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The positive side of the transition to a post-scientific society story is that the United States has increasingly turned its attention to matters that are more complex than fundamental science. It is moving up the scale of intellectual and societal complexity by specializing in activities that require the integration of all knowledge and capabilities to better serve the needs of individuals, families, companies, communities, and society as a whole. It still needs to be able to understand and use the fruits of scientific research, wherever it is done, and it will continue to need a significant number of active scientists and other researchers working at the frontiers of knowledge. In key areas where it maintains a solid lead, as in fields of biomedical science, its incredible investments and deep intellectual infrastructure may suffice to enable it to dominate the research activities of other countries. Yet, even in biomedicine, it is increasingly clear that improving the quality of life for the majority of people involves not just applying sophisticated science-based medicine but also the integration of multiple disciplines concerned with human health, from nutrition to exercise physiology to gerontology to social work.

Beyond the question of support for and conduct of science, however, the post-scientific society involves something much more. This is becoming a society in which cutting-edge success depends not on specialization, but on integration- on synthesis, design, creativity, and imagination.
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It would be overreaching to argue that the United States has completed the transition to a post-scientific society. Instead, as with all such transitions in the past, the characterization of cultural eras is a statement about the leading edge of social and economic development. Just to highlight the point, although we ordinarily think of the Stone Age as the time before our prehistoric ancestors discovered metals, we continue to build in stone to this day and are proud of it. Likewise, if we have left behind the agricultural age, the machine age, and the age of steam, we still grow food, use machines, and depend on steam for our well-being. We will continue to need and nurture science, but it will, like the dominant cultural developments that preceded it, recede into the background as a necessary but no longer defining characteristic of our age.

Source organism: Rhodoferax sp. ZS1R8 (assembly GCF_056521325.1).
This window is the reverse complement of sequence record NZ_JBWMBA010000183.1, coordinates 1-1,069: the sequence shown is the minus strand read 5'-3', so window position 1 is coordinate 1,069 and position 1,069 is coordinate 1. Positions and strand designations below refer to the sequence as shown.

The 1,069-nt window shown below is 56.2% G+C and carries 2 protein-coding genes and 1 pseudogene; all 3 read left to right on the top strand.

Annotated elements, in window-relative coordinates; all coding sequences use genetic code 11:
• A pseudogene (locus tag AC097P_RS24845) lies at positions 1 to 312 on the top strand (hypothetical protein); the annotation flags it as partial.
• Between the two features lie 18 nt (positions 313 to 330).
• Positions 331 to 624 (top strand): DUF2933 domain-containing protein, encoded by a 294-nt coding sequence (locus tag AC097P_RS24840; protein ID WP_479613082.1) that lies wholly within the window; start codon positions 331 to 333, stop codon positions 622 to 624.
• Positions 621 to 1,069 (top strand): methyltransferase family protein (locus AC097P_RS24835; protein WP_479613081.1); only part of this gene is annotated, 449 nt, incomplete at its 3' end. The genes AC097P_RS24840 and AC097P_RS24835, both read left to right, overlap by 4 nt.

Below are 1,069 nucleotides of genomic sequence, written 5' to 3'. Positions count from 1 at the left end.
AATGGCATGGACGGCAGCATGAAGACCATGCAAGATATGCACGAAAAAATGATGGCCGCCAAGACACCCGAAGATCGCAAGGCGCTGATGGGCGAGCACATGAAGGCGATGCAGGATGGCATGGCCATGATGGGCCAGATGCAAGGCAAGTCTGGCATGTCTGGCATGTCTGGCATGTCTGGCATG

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Higher education is beginning to respond to the demands for new kinds of programs to meet the needs of students and employers interested in multidimensional, multidisciplinary educational experiences. For example, an increasing number of universities are offering degrees and concentrations in fields such as information technology, multimedia production, entrepreneurship, service science, innovation studies, creativity, and other cross-disciplinary fields. Whereas just a couple of decades ago universities tended to treat interdisciplinary work as an intrusion into the "real" work of the institution's disciplinary departments, today the ability to inspire and lead such work has become a standard expectation of university administrators. Companies are stepping up the hiring of social and behavioral scientists, artists, designers, and poets.

Via EconLog